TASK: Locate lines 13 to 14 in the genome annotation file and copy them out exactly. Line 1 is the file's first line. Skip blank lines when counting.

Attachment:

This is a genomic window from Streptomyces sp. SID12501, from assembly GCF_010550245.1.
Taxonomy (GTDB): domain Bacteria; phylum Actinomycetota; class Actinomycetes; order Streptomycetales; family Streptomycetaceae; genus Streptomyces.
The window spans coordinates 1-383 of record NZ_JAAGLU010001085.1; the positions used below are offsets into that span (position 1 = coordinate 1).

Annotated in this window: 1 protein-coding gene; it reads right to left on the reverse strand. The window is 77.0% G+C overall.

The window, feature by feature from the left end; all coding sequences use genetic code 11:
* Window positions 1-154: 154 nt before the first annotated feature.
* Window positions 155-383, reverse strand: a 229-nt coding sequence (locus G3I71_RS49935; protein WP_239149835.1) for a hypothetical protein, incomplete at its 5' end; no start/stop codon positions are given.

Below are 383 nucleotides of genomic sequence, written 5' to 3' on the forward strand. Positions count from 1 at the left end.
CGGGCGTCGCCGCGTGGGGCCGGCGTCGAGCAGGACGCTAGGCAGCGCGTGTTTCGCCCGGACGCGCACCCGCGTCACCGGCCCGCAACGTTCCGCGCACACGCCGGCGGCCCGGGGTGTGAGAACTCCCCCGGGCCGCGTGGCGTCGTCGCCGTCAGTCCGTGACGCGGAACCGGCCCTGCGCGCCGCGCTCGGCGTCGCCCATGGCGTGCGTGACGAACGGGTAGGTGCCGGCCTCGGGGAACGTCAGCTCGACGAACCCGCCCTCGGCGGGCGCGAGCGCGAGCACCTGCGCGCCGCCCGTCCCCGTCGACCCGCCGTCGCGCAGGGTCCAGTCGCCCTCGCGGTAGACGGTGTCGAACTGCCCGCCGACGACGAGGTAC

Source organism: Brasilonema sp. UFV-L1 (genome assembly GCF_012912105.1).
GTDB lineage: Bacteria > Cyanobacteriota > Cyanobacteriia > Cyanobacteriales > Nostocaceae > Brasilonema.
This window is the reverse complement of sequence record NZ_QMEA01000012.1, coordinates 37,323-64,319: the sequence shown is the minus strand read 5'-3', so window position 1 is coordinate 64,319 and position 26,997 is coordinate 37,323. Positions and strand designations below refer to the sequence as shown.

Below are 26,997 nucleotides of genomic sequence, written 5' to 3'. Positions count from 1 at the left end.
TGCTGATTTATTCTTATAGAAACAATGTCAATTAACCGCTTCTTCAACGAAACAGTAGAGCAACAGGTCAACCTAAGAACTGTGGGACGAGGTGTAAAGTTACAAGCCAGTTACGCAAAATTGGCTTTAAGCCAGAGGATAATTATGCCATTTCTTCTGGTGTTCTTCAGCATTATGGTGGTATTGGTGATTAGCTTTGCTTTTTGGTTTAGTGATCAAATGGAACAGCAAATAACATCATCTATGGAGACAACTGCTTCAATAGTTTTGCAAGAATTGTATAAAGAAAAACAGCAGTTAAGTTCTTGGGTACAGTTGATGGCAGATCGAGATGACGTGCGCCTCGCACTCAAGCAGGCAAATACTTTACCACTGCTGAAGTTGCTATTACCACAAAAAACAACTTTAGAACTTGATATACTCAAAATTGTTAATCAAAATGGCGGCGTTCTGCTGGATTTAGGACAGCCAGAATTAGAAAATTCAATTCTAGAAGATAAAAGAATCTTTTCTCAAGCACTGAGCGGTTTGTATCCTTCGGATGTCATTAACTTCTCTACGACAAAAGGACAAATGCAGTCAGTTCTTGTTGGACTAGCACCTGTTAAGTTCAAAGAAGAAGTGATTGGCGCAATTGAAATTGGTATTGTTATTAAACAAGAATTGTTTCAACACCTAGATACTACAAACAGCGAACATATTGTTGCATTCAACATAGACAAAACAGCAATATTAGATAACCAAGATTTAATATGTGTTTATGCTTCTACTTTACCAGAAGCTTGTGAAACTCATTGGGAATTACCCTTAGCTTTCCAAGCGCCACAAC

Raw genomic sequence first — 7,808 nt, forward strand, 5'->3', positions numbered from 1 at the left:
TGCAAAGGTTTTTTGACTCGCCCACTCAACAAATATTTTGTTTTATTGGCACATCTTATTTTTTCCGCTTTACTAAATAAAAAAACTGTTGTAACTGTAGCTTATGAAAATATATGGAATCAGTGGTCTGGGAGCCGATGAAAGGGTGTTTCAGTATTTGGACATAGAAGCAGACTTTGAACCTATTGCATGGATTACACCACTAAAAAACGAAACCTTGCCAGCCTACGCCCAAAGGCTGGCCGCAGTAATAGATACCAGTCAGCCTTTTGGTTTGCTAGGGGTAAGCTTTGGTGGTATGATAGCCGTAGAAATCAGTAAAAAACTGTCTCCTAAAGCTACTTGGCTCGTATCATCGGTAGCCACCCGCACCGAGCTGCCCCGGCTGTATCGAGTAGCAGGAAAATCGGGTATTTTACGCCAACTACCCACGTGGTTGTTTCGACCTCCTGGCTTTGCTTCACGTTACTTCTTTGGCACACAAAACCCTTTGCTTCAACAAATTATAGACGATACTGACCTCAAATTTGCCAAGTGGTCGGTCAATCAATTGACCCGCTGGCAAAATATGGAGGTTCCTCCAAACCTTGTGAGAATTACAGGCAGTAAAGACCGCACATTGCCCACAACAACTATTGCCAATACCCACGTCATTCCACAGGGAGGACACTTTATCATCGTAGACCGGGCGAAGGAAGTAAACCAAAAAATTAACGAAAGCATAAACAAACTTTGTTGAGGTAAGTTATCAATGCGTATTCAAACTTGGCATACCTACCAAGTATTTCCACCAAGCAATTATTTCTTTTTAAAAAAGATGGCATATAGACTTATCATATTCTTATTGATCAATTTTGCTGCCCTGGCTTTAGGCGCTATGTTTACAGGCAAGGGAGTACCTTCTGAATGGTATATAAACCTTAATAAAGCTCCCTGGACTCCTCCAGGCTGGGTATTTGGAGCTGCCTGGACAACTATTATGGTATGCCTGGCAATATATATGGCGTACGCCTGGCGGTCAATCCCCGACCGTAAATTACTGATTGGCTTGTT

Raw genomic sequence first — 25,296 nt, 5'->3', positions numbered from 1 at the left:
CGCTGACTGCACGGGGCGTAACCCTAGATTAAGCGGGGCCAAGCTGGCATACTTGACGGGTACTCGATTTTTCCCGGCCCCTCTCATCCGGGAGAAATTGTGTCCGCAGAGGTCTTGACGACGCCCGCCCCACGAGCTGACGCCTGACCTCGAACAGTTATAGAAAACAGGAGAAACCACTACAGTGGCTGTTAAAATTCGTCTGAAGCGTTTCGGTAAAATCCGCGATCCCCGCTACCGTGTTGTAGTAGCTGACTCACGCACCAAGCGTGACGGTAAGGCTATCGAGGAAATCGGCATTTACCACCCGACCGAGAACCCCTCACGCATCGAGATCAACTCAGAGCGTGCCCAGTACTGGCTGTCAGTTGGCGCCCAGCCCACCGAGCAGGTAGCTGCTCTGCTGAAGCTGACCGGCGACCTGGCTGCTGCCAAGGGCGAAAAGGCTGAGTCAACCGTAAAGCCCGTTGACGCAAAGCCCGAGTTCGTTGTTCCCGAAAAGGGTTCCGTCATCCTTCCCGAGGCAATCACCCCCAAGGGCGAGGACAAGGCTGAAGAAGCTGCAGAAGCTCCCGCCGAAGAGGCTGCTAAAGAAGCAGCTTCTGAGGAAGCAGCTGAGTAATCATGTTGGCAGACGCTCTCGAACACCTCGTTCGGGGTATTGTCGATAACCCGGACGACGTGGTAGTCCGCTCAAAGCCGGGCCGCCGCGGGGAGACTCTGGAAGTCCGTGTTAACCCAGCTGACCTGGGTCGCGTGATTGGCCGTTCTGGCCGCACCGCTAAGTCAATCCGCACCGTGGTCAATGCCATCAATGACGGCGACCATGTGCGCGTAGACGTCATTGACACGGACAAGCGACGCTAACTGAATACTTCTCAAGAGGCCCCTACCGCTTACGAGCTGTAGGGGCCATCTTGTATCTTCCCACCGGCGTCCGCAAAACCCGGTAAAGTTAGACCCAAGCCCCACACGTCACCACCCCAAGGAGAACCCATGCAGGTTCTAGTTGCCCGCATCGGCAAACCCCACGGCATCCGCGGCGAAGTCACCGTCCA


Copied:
Below are 26,997 nucleotides of genomic sequence, written 5' to 3'. Positions count from 1 at the left end.
TGCTGATTTATTCTTATAGAAACAATGTCAATTAACCGCTTCTTCAACGAAACAGTAGAGCAACAGGTCAACCTAAGAACTGTGGGACGAGGTGTAAAGTTACAAGCCAGTTACGCAAAATTGGCTTTAAGCCAGAGGATAATTATGCCATTTCTTCTGGTGTTCTTCAGCATTATGGTGGTATTGGTGATTAGCTTTGCTTTTTGGTTTAGTGATCAAATGGAACAGCAAATAACATCATCTATGGAGACAACTGCTTCAATAGTTTTGCAAGAATTGTATAAAGAAAAACAGCAGTTAAGTTCTTGGGTACAGTTGATGGCAGATCGAGATGACGTGCGCCTCGCACTCAAGCAGGCAAATACTTTACCACTGCTGAAGTTGCTATTACCACAAAAAACAACTTTAGAACTTGATATACTCAAAATTGTTAATCAAAATGGCGGCGTTCTGCTGGATTTAGGACAGCCAGAATTAGAAAATTCAATTCTAGAAGATAAAAGAATCTTTTCTCAAGCACTGAGCGGTTTGTATCCTTCGGATGTCATTAACTTCTCTACGACAAAAGGACAAATGCAGTCAGTTCTTGTTGGACTAGCACCTGTTAAGTTCAAAGAAGAAGTGATTGGCGCAATTGAAATTGGTATTGTTATTAAACAAGAATTGTTTCAACACCTAGATACTACAAACAGCGAACATATTGTTGCATTCAACATAGACAAAACAGCAATATTAGATAACCAAGATTTAATATGTGTTTATGCTTCTACTTTACCAGAAGCTTGTGAAACTCATTGGGAATTACCCTTAGCTTTCCAAGCGCCACAAC